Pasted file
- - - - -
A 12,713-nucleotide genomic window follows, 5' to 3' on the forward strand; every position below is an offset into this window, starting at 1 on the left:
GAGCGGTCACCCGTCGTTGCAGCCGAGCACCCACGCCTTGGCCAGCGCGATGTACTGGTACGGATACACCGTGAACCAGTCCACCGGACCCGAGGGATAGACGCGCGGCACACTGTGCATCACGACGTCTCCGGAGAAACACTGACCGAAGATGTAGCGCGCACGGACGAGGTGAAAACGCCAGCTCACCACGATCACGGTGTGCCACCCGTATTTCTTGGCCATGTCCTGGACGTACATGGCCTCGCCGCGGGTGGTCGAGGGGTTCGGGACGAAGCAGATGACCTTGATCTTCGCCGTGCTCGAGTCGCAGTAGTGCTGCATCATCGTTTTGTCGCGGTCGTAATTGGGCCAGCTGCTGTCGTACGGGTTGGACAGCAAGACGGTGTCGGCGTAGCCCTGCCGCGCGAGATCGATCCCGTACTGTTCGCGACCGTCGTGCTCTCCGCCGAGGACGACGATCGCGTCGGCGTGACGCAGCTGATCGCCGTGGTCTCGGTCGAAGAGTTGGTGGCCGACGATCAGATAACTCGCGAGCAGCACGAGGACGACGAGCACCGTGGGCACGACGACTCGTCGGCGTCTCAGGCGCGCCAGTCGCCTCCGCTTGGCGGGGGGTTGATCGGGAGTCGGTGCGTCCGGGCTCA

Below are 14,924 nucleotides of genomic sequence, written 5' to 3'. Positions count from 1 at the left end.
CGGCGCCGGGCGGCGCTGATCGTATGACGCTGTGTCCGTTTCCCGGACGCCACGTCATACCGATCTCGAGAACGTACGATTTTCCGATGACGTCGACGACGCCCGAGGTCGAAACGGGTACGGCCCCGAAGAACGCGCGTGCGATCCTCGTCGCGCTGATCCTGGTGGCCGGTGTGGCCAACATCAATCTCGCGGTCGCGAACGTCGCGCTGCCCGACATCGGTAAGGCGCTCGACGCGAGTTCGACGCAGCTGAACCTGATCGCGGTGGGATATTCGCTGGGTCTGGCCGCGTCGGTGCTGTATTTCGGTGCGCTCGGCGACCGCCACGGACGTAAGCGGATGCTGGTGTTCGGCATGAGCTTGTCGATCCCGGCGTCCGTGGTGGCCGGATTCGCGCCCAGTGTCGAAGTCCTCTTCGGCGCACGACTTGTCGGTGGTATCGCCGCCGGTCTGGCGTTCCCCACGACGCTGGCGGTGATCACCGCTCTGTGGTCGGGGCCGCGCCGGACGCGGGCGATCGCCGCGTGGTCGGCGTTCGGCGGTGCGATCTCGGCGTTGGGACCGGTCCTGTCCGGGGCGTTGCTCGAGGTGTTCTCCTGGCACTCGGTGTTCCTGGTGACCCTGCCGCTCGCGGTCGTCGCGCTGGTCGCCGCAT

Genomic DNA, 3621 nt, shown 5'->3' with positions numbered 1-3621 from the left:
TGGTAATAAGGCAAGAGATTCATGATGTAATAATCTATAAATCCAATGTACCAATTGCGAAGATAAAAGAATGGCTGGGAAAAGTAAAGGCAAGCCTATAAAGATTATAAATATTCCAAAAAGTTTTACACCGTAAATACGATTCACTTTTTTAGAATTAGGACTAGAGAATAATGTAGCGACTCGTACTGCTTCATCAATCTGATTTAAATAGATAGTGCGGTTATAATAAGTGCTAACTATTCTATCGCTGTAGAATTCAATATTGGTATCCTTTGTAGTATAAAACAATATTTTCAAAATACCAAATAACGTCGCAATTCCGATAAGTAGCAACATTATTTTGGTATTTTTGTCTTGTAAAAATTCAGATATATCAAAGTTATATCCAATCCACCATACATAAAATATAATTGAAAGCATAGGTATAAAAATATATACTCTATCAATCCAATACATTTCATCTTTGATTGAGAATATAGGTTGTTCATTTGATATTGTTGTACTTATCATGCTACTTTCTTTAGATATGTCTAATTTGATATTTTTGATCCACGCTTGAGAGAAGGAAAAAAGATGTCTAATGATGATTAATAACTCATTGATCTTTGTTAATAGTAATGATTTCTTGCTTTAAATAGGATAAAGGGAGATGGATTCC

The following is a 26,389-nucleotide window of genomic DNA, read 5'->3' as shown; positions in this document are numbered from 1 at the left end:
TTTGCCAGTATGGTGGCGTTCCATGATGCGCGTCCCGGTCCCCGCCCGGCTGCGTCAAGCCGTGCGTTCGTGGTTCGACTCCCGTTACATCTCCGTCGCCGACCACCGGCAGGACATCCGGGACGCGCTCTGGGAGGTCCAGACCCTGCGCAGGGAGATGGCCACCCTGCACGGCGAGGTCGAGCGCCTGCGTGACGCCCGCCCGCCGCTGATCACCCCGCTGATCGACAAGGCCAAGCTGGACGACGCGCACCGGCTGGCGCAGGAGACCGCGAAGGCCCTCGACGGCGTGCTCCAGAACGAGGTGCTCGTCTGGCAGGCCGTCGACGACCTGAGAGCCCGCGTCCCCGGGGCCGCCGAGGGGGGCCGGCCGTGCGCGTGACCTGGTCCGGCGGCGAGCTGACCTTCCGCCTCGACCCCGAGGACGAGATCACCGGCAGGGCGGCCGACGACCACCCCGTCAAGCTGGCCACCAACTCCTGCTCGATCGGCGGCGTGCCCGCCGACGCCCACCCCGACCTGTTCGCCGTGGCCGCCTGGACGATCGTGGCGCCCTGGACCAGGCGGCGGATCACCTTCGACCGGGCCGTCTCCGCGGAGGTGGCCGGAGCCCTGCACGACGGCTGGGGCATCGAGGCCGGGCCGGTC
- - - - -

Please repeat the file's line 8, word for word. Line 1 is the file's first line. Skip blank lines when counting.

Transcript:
TTTGCCAGTATGGTGGCGTTCCATGATGCGCGTCCCGGTCCCCGCCCGGCTGCGTCAAGCCGTGCGTTCGTGGTTCGACTCCCGTTACATCTCCGTCGCCGACCACCGGCAGGACATCCGGGACGCGCTCTGGGAGGTCCAGACCCTGCGCAGGGAGATGGCCACCCTGCACGGCGAGGTCGAGCGCCTGCGTGACGCCCGCCCGCCGCTGATCACCCCGCTGATCGACAAGGCCAAGCTGGACGACGCGCACCGGCTGGCGCAGGAGACCGCGAAGGCCCTCGACGGCGTGCTCCAGAACGAGGTGCTCGTCTGGCAGGCCGTCGACGACCTGAGAGCCCGCGTCCCCGGGGCCGCCGAGGGGGGCCGGCCGTGCGCGTGACCTGGTCCGGCGGCGAGCTGACCTTCCGCCTCGACCCCGAGGACGAGATCACCGGCAGGGCGGCCGACGACCACCCCGTCAAGCTGGCCACCAACTCCTGCTCGATCGGCGGCGTGCCCGCCGACGCCCACCCCGACCTGTTCGCCGTGGCCGCCTGGACGATCGTGGCGCCCTGGACCAGGCGGCGGATCACCTTCGACCGGGCCGTCTCCGCGGAGGTGGCCGGAGCCCTGCACGACGGCTGGGGCATCGAGGCCGGGCCGGTC